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How Much Did Banks Pay to Become Too-Big-To-Fail and to Become Systemically Important?

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  • Elijah Brewer
  • Julapa Jagtiani

Abstract

This paper estimates the value of the too-big-to-fail (TBTF) subsidy. Using data from the merger boom of 1991–2004, we find that banking organizations were willing to pay an added premium for mergers that would put them over the asset sizes that are commonly viewed as the thresholds for being TBTF. We estimate at least $15 billion in added premiums for the eight merger deals that brought the organizations to over $100 billion in assets. In addition, we find that both the stock and bond markets reacted positively to these TBTF merger deals. Our estimated TBTF subsidy is large enough to create serious concern, particularly since the recently assisted mergers have effectively allowed for TBTF banking organizations to become even bigger and for nonbanks to become part of TBTF banking organizations, thus extending the TBTF subsidy beyond banking. Copyright Springer Science+Business Media, LLC 2013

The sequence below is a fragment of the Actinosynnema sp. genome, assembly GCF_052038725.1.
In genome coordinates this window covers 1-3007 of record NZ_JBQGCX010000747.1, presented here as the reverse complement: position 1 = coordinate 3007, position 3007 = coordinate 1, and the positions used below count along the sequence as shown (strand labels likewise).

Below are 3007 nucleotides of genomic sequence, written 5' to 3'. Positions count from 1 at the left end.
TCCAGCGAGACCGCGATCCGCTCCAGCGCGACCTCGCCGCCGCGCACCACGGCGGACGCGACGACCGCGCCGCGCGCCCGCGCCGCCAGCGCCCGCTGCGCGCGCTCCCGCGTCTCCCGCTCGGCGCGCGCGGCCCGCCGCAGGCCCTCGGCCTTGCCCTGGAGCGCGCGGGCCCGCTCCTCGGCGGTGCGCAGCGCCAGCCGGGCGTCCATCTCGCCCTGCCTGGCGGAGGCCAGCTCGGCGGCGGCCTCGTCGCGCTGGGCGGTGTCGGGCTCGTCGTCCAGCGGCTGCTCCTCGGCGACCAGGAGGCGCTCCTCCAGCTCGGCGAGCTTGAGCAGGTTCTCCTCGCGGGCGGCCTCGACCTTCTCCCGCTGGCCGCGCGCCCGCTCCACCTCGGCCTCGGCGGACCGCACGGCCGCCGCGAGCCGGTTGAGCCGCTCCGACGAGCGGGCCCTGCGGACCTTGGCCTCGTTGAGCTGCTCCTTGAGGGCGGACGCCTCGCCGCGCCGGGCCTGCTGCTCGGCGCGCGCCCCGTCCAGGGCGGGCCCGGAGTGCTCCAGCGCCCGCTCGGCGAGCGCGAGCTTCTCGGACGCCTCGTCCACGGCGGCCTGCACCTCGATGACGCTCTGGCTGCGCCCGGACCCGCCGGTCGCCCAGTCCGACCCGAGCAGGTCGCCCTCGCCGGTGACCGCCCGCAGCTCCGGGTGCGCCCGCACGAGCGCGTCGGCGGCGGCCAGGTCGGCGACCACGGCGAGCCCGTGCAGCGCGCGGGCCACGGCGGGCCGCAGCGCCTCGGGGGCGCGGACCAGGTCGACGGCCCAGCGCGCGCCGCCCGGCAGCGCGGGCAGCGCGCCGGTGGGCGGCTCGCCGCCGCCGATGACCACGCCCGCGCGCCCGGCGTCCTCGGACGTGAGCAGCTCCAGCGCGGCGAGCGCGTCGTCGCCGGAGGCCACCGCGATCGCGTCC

Suggested Citation

  • Elijah Brewer & Julapa Jagtiani, 2013. "How Much Did Banks Pay to Become Too-Big-To-Fail and to Become Systemically Important?," Journal of Financial Services Research, Springer;Western Finance Association, vol. 43(1), pages 1-35, February.
  • Handle: RePEc:kap:jfsres:v:43:y:2013:i:1:p:1-35
    DOI: 10.1007/s10693-011-0119-6
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    More about this item

    Keywords

    Bank merger; Too-big-to-fail; TBTF subsidy; Systemically important bank; G21; G28; G34;
    All these keywords.

    JEL classification:

    • G21 - Financial Economics - - Financial Institutions and Services - - - Banks; Other Depository Institutions; Micro Finance Institutions; Mortgages
    • G28 - Financial Economics - - Financial Institutions and Services - - - Government Policy and Regulation
    • G34 - Financial Economics - - Corporate Finance and Governance - - - Mergers; Acquisitions; Restructuring; Corporate Governance

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